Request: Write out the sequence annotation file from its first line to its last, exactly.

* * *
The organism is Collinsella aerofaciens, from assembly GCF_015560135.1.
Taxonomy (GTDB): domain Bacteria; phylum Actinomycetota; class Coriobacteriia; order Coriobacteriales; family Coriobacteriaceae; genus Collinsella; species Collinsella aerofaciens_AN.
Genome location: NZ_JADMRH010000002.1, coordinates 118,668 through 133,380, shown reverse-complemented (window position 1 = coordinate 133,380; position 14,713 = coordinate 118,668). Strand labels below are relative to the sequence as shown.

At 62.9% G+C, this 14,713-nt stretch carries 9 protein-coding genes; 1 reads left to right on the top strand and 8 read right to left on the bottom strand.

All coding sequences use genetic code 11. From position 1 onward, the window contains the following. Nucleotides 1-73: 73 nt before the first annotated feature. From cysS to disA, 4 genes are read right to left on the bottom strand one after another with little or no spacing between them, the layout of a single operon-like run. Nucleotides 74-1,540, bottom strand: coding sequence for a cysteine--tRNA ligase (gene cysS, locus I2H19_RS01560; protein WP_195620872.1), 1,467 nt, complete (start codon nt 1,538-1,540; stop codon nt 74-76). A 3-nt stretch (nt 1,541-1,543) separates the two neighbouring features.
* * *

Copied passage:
The organism is Collinsella aerofaciens, from assembly GCF_015560135.1.
Taxonomy (GTDB): domain Bacteria; phylum Actinomycetota; class Coriobacteriia; order Coriobacteriales; family Coriobacteriaceae; genus Collinsella; species Collinsella aerofaciens_AN.
Genome location: NZ_JADMRH010000002.1, coordinates 118,668 through 133,380, shown reverse-complemented (window position 1 = coordinate 133,380; position 14,713 = coordinate 118,668). Strand labels below are relative to the sequence as shown.

At 62.9% G+C, this 14,713-nt stretch carries 9 protein-coding genes; 1 reads left to right on the top strand and 8 read right to left on the bottom strand.

All coding sequences use genetic code 11. From position 1 onward, the window contains the following. Nucleotides 1-73: 73 nt before the first annotated feature. From cysS to disA, 4 genes are read right to left on the bottom strand one after another with little or no spacing between them, the layout of a single operon-like run. Nucleotides 74-1,540, bottom strand: coding sequence for a cysteine--tRNA ligase (gene cysS, locus I2H19_RS01560; protein WP_195620872.1), 1,467 nt, complete (start codon nt 1,538-1,540; stop codon nt 74-76). A 3-nt stretch (nt 1,541-1,543) separates the two neighbouring features.